Firefighter or t-shirt collector?

Are you “doin’ it?”

Nobody gives a shit that you’re tired, hungry, in a bad mood, just had a fight with your significant other or any other number of excuses. We are here to perform a job that requires our full effort regardless of any other bullshit. Can you imagine the swing of opinion in regards to firefighters that would occur if the public knew how self-centered, lazy, and indifferent many of us are? Is it possible to be too prepared for a job that can kill you? Absolutely not. We all want to be considered by others to be the guy who’s “doin’ it,” but I’m not sure that everyone actually follows that thought to its logical conclusion.

holistic: adjective ho·lis·tic \hō-ˈlis-tik\ : relating to or concerned with complete systems rather than with individual parts

If you asked the average firefighter if they want to be the best they possibly can be, the overwhelming majority would answer without hesitation, “Yes!” But how many guys out there do we see dropping the ball in one or more of the big disciplines? The fire service is without a doubt holistic. This is a concept that many Facebook warriors seem to conveniently overlook. We need to be aiming for proficiency in our skills, learning and studying, diet, and physical training disciplines. If you can’t be troubled to excel in all of those areas then let me throw this out there: you are not meeting the standard. If you are ok with not meeting the standard in one or more of these areas I would suggest taking your IAFF stickers off your truck, getting rid of your, “fight what you fear,” t-shirt, and refraining in the future from calling me your brother.

Consider the analogy of stairs when it comes to your disciplines. If you want to progress in your career it will only get harder and more intense. Once you take the next “step,” that becomes your new level of performance. Subsequent training and studying will only take you to higher and higher, be prepared for once you step onto this path the majority will be waiting for you to fall.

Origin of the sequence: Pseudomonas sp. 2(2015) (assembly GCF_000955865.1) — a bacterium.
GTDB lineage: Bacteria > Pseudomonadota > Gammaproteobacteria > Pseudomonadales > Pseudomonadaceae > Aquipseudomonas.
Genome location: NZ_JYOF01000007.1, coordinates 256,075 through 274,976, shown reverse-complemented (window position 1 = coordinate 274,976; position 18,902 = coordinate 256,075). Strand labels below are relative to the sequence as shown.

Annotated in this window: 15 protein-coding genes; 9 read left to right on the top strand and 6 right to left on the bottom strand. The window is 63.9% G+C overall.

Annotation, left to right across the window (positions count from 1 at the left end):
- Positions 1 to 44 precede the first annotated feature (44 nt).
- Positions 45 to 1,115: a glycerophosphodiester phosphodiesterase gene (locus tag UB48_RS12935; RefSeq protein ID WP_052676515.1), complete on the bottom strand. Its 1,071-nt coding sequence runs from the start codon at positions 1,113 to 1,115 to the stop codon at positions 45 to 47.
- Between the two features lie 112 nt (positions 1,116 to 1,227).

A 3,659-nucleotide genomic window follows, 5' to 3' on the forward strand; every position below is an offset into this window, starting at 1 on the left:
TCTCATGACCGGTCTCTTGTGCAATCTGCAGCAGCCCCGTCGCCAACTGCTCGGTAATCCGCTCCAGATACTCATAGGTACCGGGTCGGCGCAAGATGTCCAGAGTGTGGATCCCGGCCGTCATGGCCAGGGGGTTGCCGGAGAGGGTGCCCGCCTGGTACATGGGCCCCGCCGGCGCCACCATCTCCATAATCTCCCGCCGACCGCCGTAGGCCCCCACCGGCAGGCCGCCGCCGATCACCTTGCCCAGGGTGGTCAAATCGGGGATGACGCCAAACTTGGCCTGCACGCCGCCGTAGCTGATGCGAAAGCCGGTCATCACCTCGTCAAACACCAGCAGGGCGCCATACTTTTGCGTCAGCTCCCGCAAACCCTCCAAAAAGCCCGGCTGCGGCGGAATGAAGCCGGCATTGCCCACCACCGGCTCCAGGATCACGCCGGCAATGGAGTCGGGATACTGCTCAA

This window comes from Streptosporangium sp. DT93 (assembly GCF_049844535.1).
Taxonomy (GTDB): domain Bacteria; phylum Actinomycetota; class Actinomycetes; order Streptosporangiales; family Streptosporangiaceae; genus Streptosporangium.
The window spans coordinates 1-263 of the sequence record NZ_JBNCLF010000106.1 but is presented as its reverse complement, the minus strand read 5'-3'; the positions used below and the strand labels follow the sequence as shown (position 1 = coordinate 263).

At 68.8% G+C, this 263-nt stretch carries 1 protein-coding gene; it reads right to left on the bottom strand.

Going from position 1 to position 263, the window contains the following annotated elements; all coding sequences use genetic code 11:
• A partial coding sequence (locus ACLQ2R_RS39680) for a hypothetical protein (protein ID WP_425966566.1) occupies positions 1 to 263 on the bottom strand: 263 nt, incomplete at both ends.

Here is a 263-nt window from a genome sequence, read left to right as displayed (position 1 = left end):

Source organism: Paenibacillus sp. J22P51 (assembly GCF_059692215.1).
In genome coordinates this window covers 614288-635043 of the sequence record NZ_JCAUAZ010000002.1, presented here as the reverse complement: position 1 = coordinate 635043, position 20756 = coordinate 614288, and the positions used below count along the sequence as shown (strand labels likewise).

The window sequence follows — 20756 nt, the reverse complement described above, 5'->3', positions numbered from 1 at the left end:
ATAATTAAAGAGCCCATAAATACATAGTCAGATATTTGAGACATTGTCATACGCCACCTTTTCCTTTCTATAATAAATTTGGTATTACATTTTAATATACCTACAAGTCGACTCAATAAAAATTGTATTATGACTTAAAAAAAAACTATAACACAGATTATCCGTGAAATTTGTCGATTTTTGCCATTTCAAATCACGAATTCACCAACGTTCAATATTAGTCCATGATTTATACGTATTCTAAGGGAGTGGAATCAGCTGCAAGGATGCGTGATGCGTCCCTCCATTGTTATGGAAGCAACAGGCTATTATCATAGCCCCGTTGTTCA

Burt Group

Going along with the analogy of stairs, holistic discipline, and no one giving a shit about your problems, prepare to be uncomfortable if you want to be someone who’s, “doin’ it.” You may have to sacrifice some coffee breaks, spend some free time reading, train after five, or maybe even train when it’s hot outside (since, you know we do occasionally work when it’s hot). You may even have to pass up the safety naps. You might even have to *gasp* watch…what…you…eat. Should you find yourself frequently choosing to do things that are more difficult than their alternatives you very well may be making the right decisions.

Another inconvenient truth about the fire service is that if you want to rise beyond the employee level you will have to spend some of your free time being involved with the fire service. I once heard a coworker at a career department proudly proclaim, “When I leave here I don’t think about fighting fire at all until I get back.” Bullshit. While it is possible to leave behind your garbage from work, I believe that if you truly are a firefighter, you will be just that no matter what time of the day you are asked. This same individual who made the above statement also has accused those who disagree with him in that area of ignoring other home responsibilities. Everyone has their own personal things that they enjoy spending time on, even when those things do not directly benefit our families or those around us. What I have seen in most successful people I know is the ability to slash and burn the time stealers that do not aid their goals. My captain gets his reading in while he poops. I often bypass my deep desire to nap with my 2 year old and 2 month old so that I can get my own reading in.

Burt OMF


Mastering all of the disciplines that come with being a real, “firefighter,” takes time and effort–like, a lot of it. Seek out fire service mentors, surround yourselves with people who are better than you, always be introspective, don’t ever stop learning, and don’t forget your oath or who you serve. I was once told by a great firefighter that you don’t want to be known as a good guy, in this job that’s an insult. Be known for being a great firefighter, when I am done with this I want to be known as a great firefighter not as a great guy who collected t-shirts!

Strive to be a person who is “doin’ it.”


Guest Correspondent

Firefighter Burt Roberts

One comment

  1. Excellent point. It is so easy to become complacent in any job and find reasons why moving to the next level is unimportant (promotion or skill set), the difference is this job there are dire consequences. You do realize you have inadvertently created the next t-shirt… DOIN IT. Stay safe.

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